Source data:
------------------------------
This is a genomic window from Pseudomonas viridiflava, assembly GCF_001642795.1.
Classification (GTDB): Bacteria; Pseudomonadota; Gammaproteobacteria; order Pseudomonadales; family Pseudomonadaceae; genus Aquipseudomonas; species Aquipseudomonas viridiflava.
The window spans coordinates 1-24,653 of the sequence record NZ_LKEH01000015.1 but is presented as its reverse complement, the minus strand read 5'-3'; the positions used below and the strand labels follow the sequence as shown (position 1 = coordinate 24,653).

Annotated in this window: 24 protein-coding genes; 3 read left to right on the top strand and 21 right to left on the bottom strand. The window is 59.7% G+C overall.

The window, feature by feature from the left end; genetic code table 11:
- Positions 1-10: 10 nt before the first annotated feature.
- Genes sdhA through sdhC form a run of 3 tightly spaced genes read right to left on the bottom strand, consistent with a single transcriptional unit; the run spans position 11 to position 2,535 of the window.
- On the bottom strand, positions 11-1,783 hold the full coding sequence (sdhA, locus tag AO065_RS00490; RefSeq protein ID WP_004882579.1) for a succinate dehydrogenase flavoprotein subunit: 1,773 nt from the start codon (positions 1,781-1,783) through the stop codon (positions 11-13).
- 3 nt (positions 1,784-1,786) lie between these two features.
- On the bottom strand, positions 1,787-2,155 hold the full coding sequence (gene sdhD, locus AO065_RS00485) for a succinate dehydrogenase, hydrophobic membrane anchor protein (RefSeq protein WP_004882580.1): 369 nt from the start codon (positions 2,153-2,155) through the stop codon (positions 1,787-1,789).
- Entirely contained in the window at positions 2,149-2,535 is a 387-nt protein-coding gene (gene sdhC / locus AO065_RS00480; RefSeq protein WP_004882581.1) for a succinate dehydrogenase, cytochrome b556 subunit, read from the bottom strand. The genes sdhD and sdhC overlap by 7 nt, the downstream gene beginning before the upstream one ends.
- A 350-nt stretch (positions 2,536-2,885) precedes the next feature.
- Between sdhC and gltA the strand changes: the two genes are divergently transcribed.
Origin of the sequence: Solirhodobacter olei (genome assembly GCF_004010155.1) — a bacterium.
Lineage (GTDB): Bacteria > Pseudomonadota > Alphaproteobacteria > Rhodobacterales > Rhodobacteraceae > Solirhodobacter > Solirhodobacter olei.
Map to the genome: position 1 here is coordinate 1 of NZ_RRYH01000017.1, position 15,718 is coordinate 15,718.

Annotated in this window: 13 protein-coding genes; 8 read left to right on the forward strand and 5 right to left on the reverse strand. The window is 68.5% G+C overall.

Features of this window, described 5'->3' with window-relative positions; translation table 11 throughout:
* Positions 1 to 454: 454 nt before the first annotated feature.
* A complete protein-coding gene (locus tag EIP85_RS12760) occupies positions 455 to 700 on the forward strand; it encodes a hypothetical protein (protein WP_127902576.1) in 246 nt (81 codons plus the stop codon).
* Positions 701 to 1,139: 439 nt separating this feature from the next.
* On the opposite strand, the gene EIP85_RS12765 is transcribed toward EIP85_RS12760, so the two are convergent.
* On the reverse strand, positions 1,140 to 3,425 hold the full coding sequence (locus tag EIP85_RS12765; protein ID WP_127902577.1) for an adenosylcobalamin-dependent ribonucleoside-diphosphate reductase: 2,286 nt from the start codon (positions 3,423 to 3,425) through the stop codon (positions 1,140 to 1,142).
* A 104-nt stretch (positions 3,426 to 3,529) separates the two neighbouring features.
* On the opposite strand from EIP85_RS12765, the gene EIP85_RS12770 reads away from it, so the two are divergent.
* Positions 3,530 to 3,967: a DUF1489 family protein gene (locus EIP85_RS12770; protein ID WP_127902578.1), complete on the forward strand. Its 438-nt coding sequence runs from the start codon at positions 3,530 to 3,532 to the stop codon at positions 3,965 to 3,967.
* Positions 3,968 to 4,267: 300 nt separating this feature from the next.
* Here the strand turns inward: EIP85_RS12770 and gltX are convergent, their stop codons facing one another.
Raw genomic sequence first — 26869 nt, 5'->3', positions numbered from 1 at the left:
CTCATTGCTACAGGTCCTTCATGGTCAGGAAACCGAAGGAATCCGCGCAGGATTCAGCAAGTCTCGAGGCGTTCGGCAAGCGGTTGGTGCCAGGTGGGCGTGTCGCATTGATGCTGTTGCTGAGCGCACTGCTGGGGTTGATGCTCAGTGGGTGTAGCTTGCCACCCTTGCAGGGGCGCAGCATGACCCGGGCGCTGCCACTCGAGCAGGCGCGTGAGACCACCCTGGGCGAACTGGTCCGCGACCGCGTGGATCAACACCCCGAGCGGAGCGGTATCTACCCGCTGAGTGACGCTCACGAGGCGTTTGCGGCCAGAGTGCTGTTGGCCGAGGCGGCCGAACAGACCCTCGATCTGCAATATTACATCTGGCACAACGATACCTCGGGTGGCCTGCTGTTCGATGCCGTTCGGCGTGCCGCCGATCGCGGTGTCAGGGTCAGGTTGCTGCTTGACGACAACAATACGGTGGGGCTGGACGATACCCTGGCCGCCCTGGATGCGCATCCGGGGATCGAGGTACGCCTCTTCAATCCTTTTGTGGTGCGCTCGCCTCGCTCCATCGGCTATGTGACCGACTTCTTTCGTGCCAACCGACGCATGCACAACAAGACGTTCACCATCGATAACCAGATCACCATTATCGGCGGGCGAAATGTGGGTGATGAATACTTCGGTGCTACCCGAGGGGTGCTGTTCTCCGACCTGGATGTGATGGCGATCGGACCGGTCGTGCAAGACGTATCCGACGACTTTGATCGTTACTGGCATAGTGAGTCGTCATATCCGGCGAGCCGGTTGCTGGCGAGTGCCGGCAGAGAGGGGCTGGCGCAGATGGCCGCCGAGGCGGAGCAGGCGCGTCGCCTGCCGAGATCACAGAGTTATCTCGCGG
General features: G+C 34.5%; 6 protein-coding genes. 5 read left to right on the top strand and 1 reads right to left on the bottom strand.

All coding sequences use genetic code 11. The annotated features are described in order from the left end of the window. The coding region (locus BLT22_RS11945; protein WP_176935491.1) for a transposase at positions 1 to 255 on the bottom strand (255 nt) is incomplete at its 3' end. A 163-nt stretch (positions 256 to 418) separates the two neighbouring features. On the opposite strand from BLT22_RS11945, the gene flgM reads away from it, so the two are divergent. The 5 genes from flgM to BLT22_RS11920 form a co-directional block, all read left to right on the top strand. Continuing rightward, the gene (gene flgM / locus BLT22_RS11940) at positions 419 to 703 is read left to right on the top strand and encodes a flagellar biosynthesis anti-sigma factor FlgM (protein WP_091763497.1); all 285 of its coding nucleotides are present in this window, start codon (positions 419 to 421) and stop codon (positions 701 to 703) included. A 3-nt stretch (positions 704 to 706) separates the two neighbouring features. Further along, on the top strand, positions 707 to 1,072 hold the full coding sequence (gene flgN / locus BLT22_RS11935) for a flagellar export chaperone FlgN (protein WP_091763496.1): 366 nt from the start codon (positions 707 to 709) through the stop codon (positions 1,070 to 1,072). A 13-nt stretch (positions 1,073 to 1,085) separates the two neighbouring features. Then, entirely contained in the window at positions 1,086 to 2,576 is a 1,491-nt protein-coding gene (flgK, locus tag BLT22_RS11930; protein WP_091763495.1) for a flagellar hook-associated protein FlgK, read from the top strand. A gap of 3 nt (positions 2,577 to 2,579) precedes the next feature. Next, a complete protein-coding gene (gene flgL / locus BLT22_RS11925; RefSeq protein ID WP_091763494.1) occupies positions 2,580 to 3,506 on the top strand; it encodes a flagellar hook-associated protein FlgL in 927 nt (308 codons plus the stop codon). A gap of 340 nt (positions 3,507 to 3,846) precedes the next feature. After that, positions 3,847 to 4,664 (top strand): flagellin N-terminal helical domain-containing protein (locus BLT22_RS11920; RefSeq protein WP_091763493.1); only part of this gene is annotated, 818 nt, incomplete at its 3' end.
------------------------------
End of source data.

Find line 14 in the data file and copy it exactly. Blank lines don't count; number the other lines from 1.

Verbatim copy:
Origin of the sequence: Solirhodobacter olei (genome assembly GCF_004010155.1) — a bacterium.